GOP Presidential Hopeful Tim Pawlenty: 'This Is About Saving America'
This is a rush transcript from "Hannity," March 29, 2011. This copy may not be in its final form and may be updated.
SEAN HANNITY, HOST: And we are on the road to 2012 with the first Republican presidential debate just weeks away. The highly competitive GOP field is beginning to take shape as new announcements of exploratory committees and key staff hirings still keep coming in.
After more than a year of making speeches and connections in early voting states, my next guest is the first major player to officially announce that he's formed a presidential exploratory committee. His objective is simple, straightforward -- take back our government. Joining me now live in studio, former Minnesota governor, 2012 GOP presidential hopeful Tim Pawlenty.
Governor, how are you? So good to see you. Enjoying the time out on the road? Is it --
FORMER GOV. TIM PAWLENTY, R-MINN.: I enjoy it a lot, but as I mentioned to you off air, this is not about fun. This is about saving America. It is headed in the wrong direction, if I wanted to have fun, I would be playing hockey and drinking beer. This is about saving our country.
HANNITY: What position you're playing hockey because that was my sport as a kid.
PAWLENTY: Well, I used to play defense, but now I'm the old timer --
HANNITY: I was the center. I was the guy you were knocking over --
PAWLENTY: Now you play whoever gets tired and comes off the ice, you take their position.
HANNITY: Exactly right, good point.
Let me ask you about this little battle with Trump. Donald Trump has said where is the birth certificate? You said it is not an issue for you. You have no doubt whatsoever. My question to you is -- because I never really followed the issue, I've gotten more interested only lately. Why don't they just produce the stupid thing and move on? I don't get it.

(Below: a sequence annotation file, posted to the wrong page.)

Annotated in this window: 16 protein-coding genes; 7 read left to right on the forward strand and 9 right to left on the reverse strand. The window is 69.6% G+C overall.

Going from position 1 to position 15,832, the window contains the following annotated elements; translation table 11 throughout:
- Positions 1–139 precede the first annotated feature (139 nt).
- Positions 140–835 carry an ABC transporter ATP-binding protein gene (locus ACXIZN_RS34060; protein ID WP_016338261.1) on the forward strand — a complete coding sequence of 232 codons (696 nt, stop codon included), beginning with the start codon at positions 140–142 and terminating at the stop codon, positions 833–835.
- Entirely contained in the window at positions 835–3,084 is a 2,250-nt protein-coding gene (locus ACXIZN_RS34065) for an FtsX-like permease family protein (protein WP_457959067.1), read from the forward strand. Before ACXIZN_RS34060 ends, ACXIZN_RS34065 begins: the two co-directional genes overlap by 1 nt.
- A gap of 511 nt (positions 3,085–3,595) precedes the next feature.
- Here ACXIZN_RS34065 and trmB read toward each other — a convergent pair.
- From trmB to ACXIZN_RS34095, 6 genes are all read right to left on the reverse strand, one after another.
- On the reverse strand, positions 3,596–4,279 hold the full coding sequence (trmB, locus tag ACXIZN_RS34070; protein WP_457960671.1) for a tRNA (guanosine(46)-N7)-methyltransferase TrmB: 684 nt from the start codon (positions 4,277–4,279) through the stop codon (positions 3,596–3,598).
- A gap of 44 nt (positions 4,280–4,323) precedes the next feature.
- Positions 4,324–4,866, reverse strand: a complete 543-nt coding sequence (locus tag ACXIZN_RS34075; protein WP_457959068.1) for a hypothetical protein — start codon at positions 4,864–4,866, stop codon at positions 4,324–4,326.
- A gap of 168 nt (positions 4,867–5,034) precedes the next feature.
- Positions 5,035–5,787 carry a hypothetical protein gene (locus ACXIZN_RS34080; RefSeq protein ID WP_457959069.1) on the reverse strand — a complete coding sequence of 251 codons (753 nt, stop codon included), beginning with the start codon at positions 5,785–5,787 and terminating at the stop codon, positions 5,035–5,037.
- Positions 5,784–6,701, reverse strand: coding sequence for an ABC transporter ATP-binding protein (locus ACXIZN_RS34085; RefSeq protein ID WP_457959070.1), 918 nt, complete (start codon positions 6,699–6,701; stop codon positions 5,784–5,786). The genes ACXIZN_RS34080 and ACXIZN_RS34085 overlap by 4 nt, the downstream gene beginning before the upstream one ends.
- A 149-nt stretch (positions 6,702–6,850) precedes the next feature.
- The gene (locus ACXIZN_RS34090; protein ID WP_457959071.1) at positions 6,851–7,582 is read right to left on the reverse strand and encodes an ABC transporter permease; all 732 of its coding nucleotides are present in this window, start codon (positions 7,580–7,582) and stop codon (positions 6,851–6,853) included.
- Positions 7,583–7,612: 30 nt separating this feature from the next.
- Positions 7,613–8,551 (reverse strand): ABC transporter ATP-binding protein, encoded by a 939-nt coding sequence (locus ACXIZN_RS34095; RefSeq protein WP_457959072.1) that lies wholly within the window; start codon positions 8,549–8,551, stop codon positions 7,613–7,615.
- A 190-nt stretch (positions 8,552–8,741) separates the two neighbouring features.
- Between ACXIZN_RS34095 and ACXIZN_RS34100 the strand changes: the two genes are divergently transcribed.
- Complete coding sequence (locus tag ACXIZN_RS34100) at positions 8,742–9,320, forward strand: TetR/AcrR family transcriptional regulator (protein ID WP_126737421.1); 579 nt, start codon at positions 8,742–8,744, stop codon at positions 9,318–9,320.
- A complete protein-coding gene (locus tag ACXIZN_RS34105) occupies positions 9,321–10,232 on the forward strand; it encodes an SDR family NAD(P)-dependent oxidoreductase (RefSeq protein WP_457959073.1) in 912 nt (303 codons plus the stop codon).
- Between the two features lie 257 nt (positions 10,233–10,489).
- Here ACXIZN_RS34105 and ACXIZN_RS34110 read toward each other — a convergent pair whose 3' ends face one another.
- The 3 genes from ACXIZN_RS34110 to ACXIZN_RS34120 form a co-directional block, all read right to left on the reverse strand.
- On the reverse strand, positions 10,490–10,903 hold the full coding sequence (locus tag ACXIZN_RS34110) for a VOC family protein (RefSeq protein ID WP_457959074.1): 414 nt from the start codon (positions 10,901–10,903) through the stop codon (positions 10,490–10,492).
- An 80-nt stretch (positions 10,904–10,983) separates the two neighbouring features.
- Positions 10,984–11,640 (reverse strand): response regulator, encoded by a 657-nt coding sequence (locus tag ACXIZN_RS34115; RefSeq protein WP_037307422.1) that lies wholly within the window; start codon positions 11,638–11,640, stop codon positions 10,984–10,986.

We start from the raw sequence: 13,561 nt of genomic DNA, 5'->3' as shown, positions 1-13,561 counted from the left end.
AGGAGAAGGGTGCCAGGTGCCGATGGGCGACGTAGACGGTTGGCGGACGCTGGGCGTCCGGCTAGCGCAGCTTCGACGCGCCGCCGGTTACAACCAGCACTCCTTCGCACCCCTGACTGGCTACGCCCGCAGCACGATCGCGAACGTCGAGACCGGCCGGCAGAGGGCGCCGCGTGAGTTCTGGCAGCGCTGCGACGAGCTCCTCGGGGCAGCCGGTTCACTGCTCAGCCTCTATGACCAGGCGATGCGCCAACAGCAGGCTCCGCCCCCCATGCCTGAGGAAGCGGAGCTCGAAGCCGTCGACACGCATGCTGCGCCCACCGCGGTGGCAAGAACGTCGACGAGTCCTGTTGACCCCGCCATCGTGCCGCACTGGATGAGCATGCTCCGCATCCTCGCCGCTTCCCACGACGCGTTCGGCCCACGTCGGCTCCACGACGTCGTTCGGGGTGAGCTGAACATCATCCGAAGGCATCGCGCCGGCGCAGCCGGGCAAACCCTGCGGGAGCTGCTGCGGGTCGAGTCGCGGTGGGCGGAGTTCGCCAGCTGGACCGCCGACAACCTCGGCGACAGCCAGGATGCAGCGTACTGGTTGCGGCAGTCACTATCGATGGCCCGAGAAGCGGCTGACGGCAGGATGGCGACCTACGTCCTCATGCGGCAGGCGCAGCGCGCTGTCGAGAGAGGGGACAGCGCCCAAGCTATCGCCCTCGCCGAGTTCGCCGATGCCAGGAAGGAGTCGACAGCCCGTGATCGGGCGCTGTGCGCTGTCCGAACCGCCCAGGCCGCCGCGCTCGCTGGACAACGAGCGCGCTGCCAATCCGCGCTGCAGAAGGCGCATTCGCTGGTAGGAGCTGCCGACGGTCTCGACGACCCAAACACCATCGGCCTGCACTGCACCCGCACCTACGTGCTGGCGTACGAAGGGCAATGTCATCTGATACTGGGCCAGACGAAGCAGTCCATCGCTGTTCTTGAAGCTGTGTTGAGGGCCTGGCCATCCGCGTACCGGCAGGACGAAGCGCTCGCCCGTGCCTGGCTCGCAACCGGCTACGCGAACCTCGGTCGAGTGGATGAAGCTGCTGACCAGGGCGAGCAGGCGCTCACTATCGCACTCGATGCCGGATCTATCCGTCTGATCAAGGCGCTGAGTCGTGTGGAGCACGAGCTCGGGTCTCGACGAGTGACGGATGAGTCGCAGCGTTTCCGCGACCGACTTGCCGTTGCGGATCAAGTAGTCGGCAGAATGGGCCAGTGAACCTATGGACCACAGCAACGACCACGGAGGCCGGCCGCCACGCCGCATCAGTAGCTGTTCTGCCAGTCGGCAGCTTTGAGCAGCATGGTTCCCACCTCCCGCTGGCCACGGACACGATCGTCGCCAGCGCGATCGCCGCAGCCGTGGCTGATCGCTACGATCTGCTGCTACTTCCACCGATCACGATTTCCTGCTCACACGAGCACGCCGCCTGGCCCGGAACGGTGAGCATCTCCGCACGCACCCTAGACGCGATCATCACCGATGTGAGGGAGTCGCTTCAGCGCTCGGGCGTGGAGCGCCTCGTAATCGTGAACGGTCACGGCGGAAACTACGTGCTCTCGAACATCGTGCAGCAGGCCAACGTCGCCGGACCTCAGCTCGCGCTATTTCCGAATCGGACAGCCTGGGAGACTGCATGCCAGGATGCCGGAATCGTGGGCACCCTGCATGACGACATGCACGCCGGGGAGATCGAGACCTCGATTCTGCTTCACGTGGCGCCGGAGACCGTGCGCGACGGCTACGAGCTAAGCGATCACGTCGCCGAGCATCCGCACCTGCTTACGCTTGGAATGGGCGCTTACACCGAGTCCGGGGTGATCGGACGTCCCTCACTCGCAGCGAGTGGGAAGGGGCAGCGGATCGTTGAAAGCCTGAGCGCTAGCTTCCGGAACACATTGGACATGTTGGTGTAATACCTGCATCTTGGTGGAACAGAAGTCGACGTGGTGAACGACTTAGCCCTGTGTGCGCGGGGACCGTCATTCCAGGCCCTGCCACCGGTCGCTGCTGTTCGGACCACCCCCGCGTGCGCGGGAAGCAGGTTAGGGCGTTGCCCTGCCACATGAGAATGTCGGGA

PAWLENTY: First of all, as to Donald Trump, the Donald, I think he's successful, entertaining, interesting and funny. I think he brings a lot to the debate so, you know, good for him. But on the other hand for me, the news reports from CNN and others have said they've seen the birth certificate.
HANNITY: Never trust CNN.
PAWLENTY: Well, you know, it's a start. But look, we got big issues in the country. This is an important if it turned out to be true, but I just don't believe with the advertisement, with the hospital announcement, with the certificate of live birth that somebody that long ago, you know, fabricated and created a fraudulent situation that Barack Obama could be where he is today. I just don't believe that --maybe, but something that Trump wants to pursue.
HANNITY: You don't have a problem with people saying can we see it? Can you find it?
PAWLENTY: No, but it has been reported. You know, CNN, I watched it myself. CNN reported they saw the birth certificate. You got to either believe that they didn't and they're lying or there is something else going on.
HANNITY: It just something weird that they release it and just get over with. It seems to me because I don't doubt it. I'm just -- now it is getting strange that they don't say here. All right, let me move on.
PAWLENTY: The other thing is it is becoming a big distraction for other reasons too and we've got issues right in front of us that are going to take down the country if we don't fix them.
HANNITY: I agree with you. Senator Rubio was just saying the same thing. I thought your comments were dead on about the president being timid on Libya. I find that he's got this pattern where he seems indecisive and he can't make up his mind. What do you think is going on?
PAWLENTY: I think you've got somebody who is sitting atop of the most complex and important organization in the world who doesn't understand executive function and leadership. I also think he's somebody who has an incoherent view of America's place in the world.
When he runs around the world and a, apologizes and b, says we are one of many, one of equals that is not true. That is not America's place in the world. Our role is not to be one of many. It's not to lag behind China.